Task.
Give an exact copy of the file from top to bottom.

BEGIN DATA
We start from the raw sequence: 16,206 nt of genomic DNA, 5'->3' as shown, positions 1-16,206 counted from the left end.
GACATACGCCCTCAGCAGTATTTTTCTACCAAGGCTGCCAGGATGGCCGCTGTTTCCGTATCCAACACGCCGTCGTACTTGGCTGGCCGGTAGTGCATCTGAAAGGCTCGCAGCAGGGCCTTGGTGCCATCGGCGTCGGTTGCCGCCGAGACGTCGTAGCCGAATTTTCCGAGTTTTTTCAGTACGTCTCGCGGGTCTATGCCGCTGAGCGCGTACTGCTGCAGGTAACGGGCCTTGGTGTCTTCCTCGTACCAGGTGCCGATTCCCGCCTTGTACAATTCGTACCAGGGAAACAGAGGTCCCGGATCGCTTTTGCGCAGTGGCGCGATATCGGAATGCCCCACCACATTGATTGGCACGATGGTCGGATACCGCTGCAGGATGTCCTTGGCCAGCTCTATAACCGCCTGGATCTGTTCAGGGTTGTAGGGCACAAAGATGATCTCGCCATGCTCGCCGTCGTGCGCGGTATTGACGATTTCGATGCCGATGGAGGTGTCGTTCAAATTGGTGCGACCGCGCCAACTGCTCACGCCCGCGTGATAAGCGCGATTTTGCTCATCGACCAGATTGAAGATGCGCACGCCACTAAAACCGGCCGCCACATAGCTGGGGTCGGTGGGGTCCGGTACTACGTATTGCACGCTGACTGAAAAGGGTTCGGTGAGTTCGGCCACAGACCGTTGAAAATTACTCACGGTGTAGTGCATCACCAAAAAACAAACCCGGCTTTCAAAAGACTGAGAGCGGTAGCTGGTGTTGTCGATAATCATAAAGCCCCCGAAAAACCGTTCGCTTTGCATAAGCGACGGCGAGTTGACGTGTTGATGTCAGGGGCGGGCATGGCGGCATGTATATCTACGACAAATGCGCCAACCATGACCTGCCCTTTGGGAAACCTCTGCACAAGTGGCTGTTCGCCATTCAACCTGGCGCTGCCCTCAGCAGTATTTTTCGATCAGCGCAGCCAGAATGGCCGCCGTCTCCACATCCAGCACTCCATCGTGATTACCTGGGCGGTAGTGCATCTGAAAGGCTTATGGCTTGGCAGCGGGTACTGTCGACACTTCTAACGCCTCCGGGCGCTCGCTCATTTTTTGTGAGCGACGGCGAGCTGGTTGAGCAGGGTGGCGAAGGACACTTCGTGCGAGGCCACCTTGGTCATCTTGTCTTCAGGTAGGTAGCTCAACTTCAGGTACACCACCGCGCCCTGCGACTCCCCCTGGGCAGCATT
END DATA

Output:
We start from the raw sequence: 16,206 nt of genomic DNA, 5'->3' as shown, positions 1-16,206 counted from the left end.
GACATACGCCCTCAGCAGTATTTTTCTACCAAGGCTGCCAGGATGGCCGCTGTTTCCGTATCCAACACGCCGTCGTACTTGGCTGGCCGGTAGTGCATCTGAAAGGCTCGCAGCAGGGCCTTGGTGCCATCGGCGTCGGTTGCCGCCGAGACGTCGTAGCCGAATTTTCCGAGTTTTTTCAGTACGTCTCGCGGGTCTATGCCGCTGAGCGCGTACTGCTGCAGGTAACGGGCCTTGGTGTCTTCCTCGTACCAGGTGCCGATTCCCGCCTTGTACAATTCGTACCAGGGAAACAGAGGTCCCGGATCGCTTTTGCGCAGTGGCGCGATATCGGAATGCCCCACCACATTGATTGGCACGATGGTCGGATACCGCTGCAGGATGTCCTTGGCCAGCTCTATAACCGCCTGGATCTGTTCAGGGTTGTAGGGCACAAAGATGATCTCGCCATGCTCGCCGTCGTGCGCGGTATTGACGATTTCGATGCCGATGGAGGTGTCGTTCAAATTGGTGCGACCGCGCCAACTGCTCACGCCCGCGTGATAAGCGCGATTTTGCTCATCGACCAGATTGAAGATGCGCACGCCACTAAAACCGGCCGCCACATAGCTGGGGTCGGTGGGGTCCGGTACTACGTATTGCACGCTGACTGAAAAGGGTTCGGTGAGTTCGGCCACAGACCGTTGAAAATTACTCACGGTGTAGTGCATCACCAAAAAACAAACCCGGCTTTCAAAAGACTGAGAGCGGTAGCTGGTGTTGTCGATAATCATAAAGCCCCCGAAAAACCGTTCGCTTTGCATAAGCGACGGCGAGTTGACGTGTTGATGTCAGGGGCGGGCATGGCGGCATGTATATCTACGACAAATGCGCCAACCATGACCTGCCCTTTGGGAAACCTCTGCACAAGTGGCTGTTCGCCATTCAACCTGGCGCTGCCCTCAGCAGTATTTTTCGATCAGCGCAGCCAGAATGGCCGCCGTCTCCACATCCAGCACTCCATCGTGATTACCTGGGCGGTAGTGCATCTGAAAGGCTTATGGCTTGGCAGCGGGTACTGTCGACACTTCTAACGCCTCCGGGCGCTCGCTCATTTTTTGTGAGCGACGGCGAGCTGGTTGAGCAGGGTGGCGAAGGACACTTCGTGCGAGGCCACCTTGGTCATCTTGTCTTCAGGTAGGTAGCTCAACTTCAGGTACACCACCGCGCCCTGCGACTCCCCCTGGGCAGCATT